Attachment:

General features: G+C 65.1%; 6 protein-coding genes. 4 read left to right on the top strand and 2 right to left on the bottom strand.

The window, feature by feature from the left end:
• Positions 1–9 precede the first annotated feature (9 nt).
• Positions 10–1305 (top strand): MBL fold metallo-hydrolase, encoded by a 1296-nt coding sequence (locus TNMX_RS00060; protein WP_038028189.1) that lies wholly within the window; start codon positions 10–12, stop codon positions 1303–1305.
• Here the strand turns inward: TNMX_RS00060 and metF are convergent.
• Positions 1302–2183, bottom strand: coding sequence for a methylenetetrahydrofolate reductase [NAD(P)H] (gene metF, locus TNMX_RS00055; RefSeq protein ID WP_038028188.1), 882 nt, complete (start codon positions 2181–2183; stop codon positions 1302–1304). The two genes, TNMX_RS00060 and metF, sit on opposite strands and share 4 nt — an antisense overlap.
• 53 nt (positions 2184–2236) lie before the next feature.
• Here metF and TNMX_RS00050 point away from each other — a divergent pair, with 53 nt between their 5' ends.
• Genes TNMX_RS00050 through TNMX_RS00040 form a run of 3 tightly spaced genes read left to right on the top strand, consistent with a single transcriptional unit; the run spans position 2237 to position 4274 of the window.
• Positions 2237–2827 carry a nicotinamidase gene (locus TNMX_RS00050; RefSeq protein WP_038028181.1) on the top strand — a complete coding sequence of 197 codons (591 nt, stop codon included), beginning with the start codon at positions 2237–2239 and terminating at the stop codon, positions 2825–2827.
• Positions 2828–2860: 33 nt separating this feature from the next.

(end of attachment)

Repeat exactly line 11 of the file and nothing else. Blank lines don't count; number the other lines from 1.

• Positions 2828–2860: 33 nt separating this feature from the next.